“The two of them [the detectives] hurried off to the prix fixe restaurant. They caught the owner’s eye and nodded good evening. A group of four typical businessmen were drinking at a table for six. They had sashimi, a rolled Japanese-style omelet, and deep-fried chicken in front of them.” (p. 184)

One more meal:

“Their food was brought to the table. The croquettes were fragrant and went down easily with the beer. The deep-fried shrimp was crisp and smelled delicious. The chunks of meat in the beef stew melted in the mouth.” (p. 262)

While Higashino’s reputation and popularity aren’t as significant in the English-speaking world as they are in Asia, I think a lot of people were waiting eagerly for the publication of this newly-translated work. I was very happy to read it!

I was curious about the appearance of the bridge before the freeway was built over it. (source)

Review © 2022 mae sander


DVArtist said...

Another wonderful book review. Thank you so much. Have a lovely day.

eileeninmd said...

Great book review. I enjoy finding new mystery writers, Keigo Higashino would be a new one for me. Take care, enjoy your weekend!

My name is Erika. said...

I haven't read this other series by Higashino. Too bad this one is a little slow, but I'm going to add this series to my list. I'm almost done with the Inspector Galileo one once I read book 4- at least to date.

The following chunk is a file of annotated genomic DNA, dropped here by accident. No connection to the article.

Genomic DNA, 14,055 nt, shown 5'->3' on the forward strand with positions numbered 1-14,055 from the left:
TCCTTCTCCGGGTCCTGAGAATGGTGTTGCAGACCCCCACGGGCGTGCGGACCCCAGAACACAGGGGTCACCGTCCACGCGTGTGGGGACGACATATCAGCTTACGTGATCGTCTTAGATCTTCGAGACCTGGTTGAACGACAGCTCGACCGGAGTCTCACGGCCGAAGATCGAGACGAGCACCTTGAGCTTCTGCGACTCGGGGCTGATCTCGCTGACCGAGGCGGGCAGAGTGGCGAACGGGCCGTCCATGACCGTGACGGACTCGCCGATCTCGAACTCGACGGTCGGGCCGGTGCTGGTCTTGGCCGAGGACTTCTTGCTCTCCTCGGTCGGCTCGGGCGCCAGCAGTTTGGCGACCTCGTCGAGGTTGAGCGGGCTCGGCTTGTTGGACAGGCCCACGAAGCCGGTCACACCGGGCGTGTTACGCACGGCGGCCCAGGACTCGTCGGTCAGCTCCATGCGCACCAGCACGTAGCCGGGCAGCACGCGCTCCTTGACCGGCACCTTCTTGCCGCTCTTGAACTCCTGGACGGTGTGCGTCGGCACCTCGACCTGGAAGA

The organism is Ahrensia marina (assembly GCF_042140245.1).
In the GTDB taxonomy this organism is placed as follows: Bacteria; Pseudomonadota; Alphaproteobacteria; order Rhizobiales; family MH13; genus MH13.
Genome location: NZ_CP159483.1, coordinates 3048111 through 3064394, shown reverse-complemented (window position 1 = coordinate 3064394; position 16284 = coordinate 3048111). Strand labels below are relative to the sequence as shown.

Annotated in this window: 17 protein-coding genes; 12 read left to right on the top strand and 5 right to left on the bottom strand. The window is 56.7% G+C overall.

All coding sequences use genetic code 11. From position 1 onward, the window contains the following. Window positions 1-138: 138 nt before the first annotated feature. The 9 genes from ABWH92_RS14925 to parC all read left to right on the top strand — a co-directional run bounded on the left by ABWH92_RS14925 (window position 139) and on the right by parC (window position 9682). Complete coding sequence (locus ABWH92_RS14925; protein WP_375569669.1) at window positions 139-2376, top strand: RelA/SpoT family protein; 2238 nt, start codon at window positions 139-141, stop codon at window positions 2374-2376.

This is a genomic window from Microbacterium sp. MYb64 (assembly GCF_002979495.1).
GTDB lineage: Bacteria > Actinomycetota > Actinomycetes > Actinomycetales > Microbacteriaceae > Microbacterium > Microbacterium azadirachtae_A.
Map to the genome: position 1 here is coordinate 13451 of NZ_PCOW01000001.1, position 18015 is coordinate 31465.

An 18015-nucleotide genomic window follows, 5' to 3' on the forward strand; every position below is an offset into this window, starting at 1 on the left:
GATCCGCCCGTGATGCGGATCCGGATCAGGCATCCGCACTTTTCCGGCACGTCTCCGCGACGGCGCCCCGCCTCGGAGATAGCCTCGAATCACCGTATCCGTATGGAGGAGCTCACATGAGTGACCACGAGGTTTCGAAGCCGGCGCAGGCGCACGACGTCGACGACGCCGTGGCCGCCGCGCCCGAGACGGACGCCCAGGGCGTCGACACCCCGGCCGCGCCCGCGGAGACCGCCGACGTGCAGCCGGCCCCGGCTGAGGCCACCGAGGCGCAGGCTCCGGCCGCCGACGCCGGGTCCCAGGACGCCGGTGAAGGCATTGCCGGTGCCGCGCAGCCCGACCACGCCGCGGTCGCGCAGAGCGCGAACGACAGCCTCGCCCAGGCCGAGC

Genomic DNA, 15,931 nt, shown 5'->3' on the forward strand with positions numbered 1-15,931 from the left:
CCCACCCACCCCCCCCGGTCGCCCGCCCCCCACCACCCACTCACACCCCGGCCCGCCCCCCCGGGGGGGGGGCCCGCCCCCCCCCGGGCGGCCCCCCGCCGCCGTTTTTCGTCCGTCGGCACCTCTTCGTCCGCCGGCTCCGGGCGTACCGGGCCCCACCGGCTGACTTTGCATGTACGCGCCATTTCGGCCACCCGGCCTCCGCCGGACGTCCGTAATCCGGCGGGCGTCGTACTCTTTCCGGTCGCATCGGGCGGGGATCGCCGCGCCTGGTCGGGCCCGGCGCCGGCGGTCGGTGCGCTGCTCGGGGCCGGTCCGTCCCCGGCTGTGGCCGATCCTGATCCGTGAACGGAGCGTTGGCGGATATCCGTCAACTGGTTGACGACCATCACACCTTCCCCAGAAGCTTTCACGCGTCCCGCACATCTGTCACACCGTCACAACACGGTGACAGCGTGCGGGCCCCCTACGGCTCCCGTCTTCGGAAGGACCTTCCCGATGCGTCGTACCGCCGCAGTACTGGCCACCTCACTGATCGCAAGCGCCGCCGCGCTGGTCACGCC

Tandy | Lavender and Lime ( said...

Always good to time questioning at a restaurant at meal times. I'm not sure about cold soba noodles though.

Terrie said...

I keep meaning to pick up one of his mysteries and haven't gotten around to it yet. Maybe next year. This sounds like a good one. Thanks for the visit.
Terrie @ Bookshelf Journeys

Cindy said...

Nice review! Have a great week!

Valerie-Jael said...

This sounds good, must see if I can get it on Kindle. Enjoy your weekend, Valerie

Valerie-Jael said...

I have it on my Kindle now! Valerie

Sherry's Pickings said...

that photo shows an interesting juxtaposition of building works. The japanese seem to eat very unique foods. I watch YouTuber Kimono mum who makes amazing things.

Deb Nance at Readerbuzz said...

There's something about the level of detail provided about the food that gives me confidence that the detectives will solve the case.

I'm always interested in reading books set in Japan, especially those that are written by Japanese authors.

Elza Reads said...

Hi Mae!

What a lovely review! I am definitely going to take a closer look. I've been to Tokyo once with my husband and he will be travelling there again in February. First time since Covid!

I hope you will enjoy your week of Christmas and blessings to you!

Elza Reads

JoAnn said...

This one is new to me, but sounds like a good one! Thanks for the review.

Literary Feline said...

This is one I really want to read. I love your focus on food in your book reviews. It's a unique and fun perspective.

shelleyrae @ book'd out said...

I’m thinking of taking part in the Translated Fiction Challenge next year so I’ve made a note of this author, thank you!

Wishing you a great reading week and happy holidays!

Emma at Words And Peace / France Book Tours said...

Great idea to highlight the food in this novel. It made me hungry when I read it. I wanted to try all these things!